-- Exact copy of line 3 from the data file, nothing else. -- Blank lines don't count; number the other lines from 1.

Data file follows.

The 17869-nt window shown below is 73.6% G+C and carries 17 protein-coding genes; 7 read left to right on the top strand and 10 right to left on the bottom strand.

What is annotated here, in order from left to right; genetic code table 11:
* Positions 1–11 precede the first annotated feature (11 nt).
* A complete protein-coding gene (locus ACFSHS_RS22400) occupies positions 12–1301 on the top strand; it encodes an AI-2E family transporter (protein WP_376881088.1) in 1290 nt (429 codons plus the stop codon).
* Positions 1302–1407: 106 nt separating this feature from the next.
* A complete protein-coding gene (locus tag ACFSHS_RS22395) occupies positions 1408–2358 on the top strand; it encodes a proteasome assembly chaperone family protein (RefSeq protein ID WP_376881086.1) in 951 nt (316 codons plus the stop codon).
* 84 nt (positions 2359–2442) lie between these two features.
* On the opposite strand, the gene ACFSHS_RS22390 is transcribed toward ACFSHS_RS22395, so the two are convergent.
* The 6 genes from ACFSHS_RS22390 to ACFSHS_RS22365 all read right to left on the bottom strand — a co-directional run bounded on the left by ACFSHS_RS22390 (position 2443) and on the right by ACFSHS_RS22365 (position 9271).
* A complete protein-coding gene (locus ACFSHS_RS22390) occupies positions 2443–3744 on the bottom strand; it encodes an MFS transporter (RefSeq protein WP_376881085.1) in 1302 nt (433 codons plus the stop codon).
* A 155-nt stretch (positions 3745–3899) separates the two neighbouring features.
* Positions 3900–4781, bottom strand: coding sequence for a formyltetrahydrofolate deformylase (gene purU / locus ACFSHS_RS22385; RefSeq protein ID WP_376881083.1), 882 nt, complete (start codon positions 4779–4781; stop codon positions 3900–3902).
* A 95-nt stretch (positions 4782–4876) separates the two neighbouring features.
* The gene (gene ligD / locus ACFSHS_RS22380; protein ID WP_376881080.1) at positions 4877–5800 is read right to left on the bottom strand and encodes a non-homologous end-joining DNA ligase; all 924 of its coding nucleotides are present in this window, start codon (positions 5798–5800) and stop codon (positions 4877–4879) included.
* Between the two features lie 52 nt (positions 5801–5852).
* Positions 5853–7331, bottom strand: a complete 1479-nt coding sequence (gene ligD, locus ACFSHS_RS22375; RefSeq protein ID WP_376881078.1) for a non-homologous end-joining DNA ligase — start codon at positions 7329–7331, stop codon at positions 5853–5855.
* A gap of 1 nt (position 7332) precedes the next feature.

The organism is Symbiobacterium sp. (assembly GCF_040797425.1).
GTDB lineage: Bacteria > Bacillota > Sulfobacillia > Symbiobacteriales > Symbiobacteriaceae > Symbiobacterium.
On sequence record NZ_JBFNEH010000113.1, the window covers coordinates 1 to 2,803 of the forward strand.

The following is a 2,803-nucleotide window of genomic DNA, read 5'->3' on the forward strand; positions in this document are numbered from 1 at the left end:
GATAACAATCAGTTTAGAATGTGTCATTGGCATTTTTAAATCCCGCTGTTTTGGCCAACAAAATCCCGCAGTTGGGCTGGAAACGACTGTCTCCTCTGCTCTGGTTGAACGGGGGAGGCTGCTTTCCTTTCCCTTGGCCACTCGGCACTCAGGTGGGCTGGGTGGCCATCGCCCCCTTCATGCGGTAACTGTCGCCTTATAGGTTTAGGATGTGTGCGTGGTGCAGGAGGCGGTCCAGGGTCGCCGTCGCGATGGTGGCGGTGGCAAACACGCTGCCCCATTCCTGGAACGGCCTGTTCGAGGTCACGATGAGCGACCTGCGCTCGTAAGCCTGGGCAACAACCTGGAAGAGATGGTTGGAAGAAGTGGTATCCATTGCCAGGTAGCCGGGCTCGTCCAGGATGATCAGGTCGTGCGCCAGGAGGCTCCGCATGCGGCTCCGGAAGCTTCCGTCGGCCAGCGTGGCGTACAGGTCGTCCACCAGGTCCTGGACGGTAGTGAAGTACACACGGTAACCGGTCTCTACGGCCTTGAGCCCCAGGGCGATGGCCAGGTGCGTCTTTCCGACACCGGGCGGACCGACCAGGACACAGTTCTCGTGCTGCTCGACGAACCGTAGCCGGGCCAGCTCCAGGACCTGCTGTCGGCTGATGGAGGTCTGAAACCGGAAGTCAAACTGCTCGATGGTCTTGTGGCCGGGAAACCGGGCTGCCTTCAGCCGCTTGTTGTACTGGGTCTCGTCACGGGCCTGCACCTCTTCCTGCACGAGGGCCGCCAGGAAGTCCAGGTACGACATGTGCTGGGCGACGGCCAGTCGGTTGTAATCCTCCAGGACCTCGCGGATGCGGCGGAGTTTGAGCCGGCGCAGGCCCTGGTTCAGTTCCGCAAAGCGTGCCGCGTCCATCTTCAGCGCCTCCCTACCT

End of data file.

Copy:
* Positions 1–11 precede the first annotated feature (11 nt).